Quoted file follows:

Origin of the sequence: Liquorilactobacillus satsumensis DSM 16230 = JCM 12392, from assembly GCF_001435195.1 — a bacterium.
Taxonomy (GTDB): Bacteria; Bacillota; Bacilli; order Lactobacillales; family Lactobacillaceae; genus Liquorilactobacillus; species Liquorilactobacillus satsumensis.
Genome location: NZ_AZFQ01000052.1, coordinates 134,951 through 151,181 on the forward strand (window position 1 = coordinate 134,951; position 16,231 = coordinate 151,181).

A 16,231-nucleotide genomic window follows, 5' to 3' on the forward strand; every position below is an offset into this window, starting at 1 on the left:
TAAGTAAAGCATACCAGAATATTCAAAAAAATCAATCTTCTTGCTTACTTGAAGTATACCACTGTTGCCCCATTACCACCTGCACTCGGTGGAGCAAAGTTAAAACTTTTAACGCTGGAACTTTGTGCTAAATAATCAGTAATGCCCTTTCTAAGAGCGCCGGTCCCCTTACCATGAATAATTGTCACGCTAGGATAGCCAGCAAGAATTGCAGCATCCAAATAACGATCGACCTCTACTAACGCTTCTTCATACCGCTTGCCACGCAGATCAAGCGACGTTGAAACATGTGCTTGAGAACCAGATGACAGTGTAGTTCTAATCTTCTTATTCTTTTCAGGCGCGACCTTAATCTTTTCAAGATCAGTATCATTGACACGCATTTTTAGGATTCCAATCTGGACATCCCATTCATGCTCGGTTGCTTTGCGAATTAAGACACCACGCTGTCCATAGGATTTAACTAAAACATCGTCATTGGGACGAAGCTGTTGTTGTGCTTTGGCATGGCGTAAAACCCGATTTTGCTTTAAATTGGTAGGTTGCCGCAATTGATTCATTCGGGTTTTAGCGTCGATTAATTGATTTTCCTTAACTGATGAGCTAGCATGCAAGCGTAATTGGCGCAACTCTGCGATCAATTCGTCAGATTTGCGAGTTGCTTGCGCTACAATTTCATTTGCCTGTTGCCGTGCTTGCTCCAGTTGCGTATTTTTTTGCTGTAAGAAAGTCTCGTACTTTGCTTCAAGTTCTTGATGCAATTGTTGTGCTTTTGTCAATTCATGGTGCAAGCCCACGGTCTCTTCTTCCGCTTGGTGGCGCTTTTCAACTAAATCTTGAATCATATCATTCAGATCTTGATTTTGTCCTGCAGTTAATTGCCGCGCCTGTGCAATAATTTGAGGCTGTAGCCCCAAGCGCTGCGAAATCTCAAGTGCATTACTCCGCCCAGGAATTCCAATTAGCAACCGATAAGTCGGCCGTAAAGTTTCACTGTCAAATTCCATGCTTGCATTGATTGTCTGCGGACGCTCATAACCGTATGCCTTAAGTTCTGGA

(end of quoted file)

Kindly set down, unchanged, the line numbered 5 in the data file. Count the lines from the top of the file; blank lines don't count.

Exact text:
TAAGTAAAGCATACCAGAATATTCAAAAAAATCAATCTTCTTGCTTACTTGAAGTATACCACTGTTGCCCCATTACCACCTGCACTCGGTGGAGCAAAGTTAAAACTTTTAACGCTGGAACTTTGTGCTAAATAATCAGTAATGCCCTTTCTAAGAGCGCCGGTCCCCTTACCATGAATAATTGTCACGCTAGGATAGCCAGCAAGAATTGCAGCATCCAAATAACGATCGACCTCTACTAACGCTTCTTCATACCGCTTGCCACGCAGATCAAGCGACGTTGAAACATGTGCTTGAGAACCAGATGACAGTGTAGTTCTAATCTTCTTATTCTTTTCAGGCGCGACCTTAATCTTTTCAAGATCAGTATCATTGACACGCATTTTTAGGATTCCAATCTGGACATCCCATTCATGCTCGGTTGCTTTGCGAATTAAGACACCACGCTGTCCATAGGATTTAACTAAAACATCGTCATTGGGACGAAGCTGTTGTTGTGCTTTGGCATGGCGTAAAACCCGATTTTGCTTTAAATTGGTAGGTTGCCGCAATTGATTCATTCGGGTTTTAGCGTCGATTAATTGATTTTCCTTAACTGATGAGCTAGCATGCAAGCGTAATTGGCGCAACTCTGCGATCAATTCGTCAGATTTGCGAGTTGCTTGCGCTACAATTTCATTTGCCTGTTGCCGTGCTTGCTCCAGTTGCGTATTTTTTTGCTGTAAGAAAGTCTCGTACTTTGCTTCAAGTTCTTGATGCAATTGTTGTGCTTTTGTCAATTCATGGTGCAAGCCCACGGTCTCTTCTTCCGCTTGGTGGCGCTTTTCAACTAAATCTTGAATCATATCATTCAGATCTTGATTTTGTCCTGCAGTTAATTGCCGCGCCTGTGCAATAATTTGAGGCTGTAGCCCCAAGCGCTGCGAAATCTCAAGTGCATTACTCCGCCCAGGAATTCCAATTAGCAACCGATAAGTCGGCCGTAAAGTTTCACTGTCAAATTCCATGCTTGCATTGATTGTCTGCGGACGCTCATAACCGTATGCCTTAAGTTCTGGA